The Moviehunter

Pulp Culture
Big-screen 'Troy' sacks
Homer's classic war epic


May 20, 2004
By Franklin Harris

If he were alive today, the Greek poet Homer might wish he were deaf as well as blind. In the hands of director Wolfgang Petersen and screenwriter David Benioff, Homer's "Iliad" has become just another loud action movie.

To say "Troy" is dumbed down doesn't go far enough. "Troy" is "The Iliad" without a soul. It follows the same outline but omits the details that make Homer's epic required reading. Worse, it transforms Homer's flawed heroes into mere caricatures.

The Trojans learn the hard way to beware Greeks bearing gifts.
Copyright © Warner Bros.
The Trojans learn the hard way to beware Greeks bearing gifts.
The king of Troy, Priam (Peter O'Toole), sends his two sons, Hector (Eric Bana) and Paris (Orlando Bloom), to Sparta to sign a peace treaty with the Spartan king, Menelaus (Brendan Gleeson). Instead, Paris seduces Menelaus' wife, Helen (Diane Kruger), and the two young lovers flee to Troy, despite Hector's misgivings.

An enraged Menelaus demands revenge and goes to his brother, the Greek High King Agamemnon (Brian Cox), for help. Agamemnon has little interest in his brother's marital difficulties, but he knows an opportunity when he sees it, and Troy is a city rich in opportunities.

So, Agamemnon assembles the largest fleet the world has ever seen — a fleet of 1,000 ships — and the Greeks sail to Troy for the greatest war in history.

We know this is the greatest war in history not because we've read Homer, but because the movie never tires of telling us. For most of the film, history is all anyone talks about. Characters are obsessed with their names being remembered through the ages. It's as if the movie must justify its existence and is embarrassed to be based on some dusty old poem that schoolchildren try not to read. "Troy" screams, "I am important!"

But mostly "Troy" is agonizing, not the least because of its miscast lead. In a movie full of actors who look like grizzled war veterans, Brad Pitt's Achilles stands out because he looks like, well, Brad Pitt. If this were a faithful retelling of "The Iliad," complete with gods and goddesses, Pitt might be more at home. But this is a "realistic" version of the story, and Pitt is too much of a pretty boy to be the world's greatest warrior. You can't put battle scars on that face.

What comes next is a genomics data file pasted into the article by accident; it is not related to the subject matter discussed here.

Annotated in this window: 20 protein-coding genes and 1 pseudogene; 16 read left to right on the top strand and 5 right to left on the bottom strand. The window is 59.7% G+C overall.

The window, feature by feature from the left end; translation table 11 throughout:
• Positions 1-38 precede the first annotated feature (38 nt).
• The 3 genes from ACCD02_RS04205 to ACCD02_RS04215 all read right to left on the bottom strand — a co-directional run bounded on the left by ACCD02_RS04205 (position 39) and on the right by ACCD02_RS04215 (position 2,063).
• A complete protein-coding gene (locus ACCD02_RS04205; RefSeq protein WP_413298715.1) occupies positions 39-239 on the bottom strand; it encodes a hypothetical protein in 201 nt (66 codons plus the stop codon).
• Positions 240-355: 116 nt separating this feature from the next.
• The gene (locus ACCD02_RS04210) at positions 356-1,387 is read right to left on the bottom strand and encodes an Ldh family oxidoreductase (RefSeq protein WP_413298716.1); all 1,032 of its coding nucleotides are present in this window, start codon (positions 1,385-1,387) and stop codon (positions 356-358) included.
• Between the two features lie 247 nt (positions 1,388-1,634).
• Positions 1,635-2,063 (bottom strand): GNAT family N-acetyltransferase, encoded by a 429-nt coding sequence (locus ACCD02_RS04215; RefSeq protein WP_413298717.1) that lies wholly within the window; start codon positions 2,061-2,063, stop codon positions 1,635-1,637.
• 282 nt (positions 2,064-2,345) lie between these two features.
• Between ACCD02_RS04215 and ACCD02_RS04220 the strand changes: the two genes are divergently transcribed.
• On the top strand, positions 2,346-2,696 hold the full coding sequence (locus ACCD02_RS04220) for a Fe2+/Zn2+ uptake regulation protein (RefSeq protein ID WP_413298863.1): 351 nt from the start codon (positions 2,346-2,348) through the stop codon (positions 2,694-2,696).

Benioff's screenplay is full of clunky dialogue, and Pitt gets the worst of it, especially when he gives a supposedly rousing speech to his men just before storming Troy's beaches. The speech is awful as is, but then Petersen underlines it with gratuitous slow motion. He must have taken lessons in cheesy filmmaking from Mel Gibson.

The last straw is Achilles' romantic subplot with a Trojan priestess, Briseis (Rose Byrne). Her role is expanded from the myth, probably to make up for the absence of most of the other female characters, including Agamemnon's vengeful wife and the unheeded prophetess, Cassandra.

The closest thing Homer's Achilles has to a romantic subplot is with his friend Patroclus, and Briseis is just the spoils of war. But in the movie, Patroclus is Achilles' cousin, just so nobody gets the wrong idea.

As bad as Achilles has it, Agamemnon has it worse. Homer's Agamemnon is flawed, certainly, but he isn't the two-dimensional villain portrayed here. In Greek myth, Menelaus extracts a promise from the other Greek kings, requiring that they come to his aid should Helen ever be stolen from him. In "Troy," Agamemnon bullies the other kings into going along. It's all Agamemnon's fault, and poor Brian Cox has nothing to do but shake his fists and twirl his mustache.

If "Troy" is what it means to be remembered, maybe it would be better to be forgotten.

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